Definitions

from Wiktionary, Creative Commons Attribution/Share-Alike License

  • v. Simple past tense and past participle of engarland.

Etymologies

Sorry, no etymologies found.

Examples

  • O Bharata, there, flows in a westward course the sacred river Narmada, graced by Priyangu and mango trees, and engarlanded with thickest of canes.

    The Mahabharata of Krishna-Dwaipayana Vyasa, Volume 1 Books 1, 2 and 3

  • To-day I consider as if the entire earth engarlanded with cities hath already been conquered, and as if the sons of Dhritarashtra have already been subdued.

    The Mahabharata of Krishna-Dwaipayana Vyasa, Volume 1 Books 1, 2 and 3

  • Our only long tablecloth was a damask, engarlanded and diapered and resplendent with a colored border warranted to wash.

    Lippincott's Magazine of Popular Literature and Science Volume 26, September, 1880

  • O Bharata, there flows in a westward course the sacred river Narmada, graced by _Priyangu_ and mango trees, and engarlanded with thickest of canes.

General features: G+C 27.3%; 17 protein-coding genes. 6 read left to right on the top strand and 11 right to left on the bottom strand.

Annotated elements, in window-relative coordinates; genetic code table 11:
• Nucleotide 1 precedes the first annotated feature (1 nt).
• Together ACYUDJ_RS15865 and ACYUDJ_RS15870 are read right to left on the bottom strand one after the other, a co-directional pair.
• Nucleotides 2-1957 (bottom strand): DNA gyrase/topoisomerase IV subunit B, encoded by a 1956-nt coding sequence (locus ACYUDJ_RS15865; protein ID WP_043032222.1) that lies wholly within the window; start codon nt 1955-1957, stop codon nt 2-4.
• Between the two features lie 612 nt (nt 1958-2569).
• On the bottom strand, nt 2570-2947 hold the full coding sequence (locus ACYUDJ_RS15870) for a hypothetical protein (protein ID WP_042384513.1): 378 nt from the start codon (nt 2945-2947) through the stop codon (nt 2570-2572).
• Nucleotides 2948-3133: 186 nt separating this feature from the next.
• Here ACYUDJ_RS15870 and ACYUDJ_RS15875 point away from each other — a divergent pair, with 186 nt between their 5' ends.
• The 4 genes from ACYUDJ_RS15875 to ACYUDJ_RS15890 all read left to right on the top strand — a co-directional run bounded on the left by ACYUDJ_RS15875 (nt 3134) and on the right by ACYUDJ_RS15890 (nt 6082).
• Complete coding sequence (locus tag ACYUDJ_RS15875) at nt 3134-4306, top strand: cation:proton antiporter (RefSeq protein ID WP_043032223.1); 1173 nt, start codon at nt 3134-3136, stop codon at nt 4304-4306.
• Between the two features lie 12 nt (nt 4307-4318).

The Mahabharata of Krishna-Dwaipayana Vyasa Translated into English Prose Vana Parva, Part 1

  • Not for an instant did he bow to fate: all shackled as he was, his legs engarlanded in heavy chains -- which he called his garters -- he tempered his merriment with the meditation of escape.

    A Book of Scoundrels

  • Her perceptions rose and sank, and, as they sank, the villa engarlanded, of which Owen had spoken, seemed there.

    Evelyn Innes

  • About her were villas engarlanded with reddening creeper.

    Evelyn Innes

  • From the tiny waist trailed yards of white faille, trimmed with tulle ruchings, frecked as a meadow with faintly-tinted daisies; the hips were engarlanded with daisies, and the flowers melted and bloomed amid snows of faille and tulle.

    Muslin

  • To-morrow I shall drive to breakfast, seeing Paris continuously unfolding, prospect after prospect, green swards, white buildings, villas engarlanded; to-day I drive to breakfast through the white torridities of Rue Blanche.

    Memoirs of My Dead Life

  • It is pleasant to notice everything in Paris, the flymen asleep on their box-seats, the little horses dozing beneath the chestnut trees, the bloused workmen leaning over a green-painted table in an arbour, drinking wine at sixteen sous the litre, the villas of Auteuil, rich woodwork, rich iron railings, and the summer hush about villas engarlanded.

    Memoirs of My Dead Life

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